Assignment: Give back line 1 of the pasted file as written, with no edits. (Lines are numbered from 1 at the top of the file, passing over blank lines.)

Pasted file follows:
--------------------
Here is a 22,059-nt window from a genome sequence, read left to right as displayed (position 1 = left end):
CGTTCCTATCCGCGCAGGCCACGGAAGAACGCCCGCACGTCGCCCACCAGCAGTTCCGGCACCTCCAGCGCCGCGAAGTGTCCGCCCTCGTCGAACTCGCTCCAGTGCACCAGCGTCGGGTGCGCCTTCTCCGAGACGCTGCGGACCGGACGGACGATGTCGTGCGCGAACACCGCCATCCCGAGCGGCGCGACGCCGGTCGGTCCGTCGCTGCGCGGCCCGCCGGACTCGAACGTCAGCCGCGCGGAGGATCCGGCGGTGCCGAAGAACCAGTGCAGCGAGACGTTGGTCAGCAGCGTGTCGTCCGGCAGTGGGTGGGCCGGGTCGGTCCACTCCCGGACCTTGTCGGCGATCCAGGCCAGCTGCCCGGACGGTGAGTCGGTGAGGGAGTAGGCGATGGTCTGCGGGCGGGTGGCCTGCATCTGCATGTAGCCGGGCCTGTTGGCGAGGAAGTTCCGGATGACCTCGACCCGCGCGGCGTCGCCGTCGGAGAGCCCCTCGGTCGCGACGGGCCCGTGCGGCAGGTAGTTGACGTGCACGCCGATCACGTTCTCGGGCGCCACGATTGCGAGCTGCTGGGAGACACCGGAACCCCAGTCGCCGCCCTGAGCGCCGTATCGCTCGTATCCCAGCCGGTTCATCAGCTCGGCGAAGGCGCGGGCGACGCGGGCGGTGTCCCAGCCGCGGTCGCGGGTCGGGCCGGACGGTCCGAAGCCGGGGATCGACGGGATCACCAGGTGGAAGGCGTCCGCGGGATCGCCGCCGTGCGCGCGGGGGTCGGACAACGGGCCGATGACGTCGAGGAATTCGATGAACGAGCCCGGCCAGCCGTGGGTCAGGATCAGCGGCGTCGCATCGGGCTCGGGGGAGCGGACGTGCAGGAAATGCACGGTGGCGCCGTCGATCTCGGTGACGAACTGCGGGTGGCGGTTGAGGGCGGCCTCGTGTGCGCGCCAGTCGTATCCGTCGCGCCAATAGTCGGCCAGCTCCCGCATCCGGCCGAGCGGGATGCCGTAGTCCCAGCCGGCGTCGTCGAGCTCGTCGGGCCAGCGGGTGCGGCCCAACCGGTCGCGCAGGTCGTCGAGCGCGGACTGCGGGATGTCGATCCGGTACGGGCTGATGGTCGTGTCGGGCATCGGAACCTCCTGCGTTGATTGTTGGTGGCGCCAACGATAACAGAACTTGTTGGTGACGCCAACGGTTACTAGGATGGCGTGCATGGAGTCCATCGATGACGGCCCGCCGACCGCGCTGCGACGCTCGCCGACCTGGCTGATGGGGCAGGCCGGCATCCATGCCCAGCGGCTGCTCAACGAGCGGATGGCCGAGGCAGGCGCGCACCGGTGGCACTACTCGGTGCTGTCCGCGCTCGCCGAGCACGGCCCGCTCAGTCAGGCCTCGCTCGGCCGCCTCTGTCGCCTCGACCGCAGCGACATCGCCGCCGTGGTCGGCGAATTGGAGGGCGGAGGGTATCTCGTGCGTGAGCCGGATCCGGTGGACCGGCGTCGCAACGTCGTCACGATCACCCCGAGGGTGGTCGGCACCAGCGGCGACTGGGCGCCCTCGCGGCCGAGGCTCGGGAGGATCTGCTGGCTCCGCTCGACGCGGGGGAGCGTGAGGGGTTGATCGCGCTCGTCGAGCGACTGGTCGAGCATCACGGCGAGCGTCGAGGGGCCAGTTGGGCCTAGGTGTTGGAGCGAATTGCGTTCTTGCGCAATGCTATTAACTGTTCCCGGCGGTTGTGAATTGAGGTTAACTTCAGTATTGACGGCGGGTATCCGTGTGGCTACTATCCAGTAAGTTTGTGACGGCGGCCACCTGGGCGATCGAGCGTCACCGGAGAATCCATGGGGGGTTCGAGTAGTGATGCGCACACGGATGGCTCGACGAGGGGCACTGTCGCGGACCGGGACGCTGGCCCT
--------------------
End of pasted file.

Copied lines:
Here is a 22,059-nt window from a genome sequence, read left to right as displayed (position 1 = left end):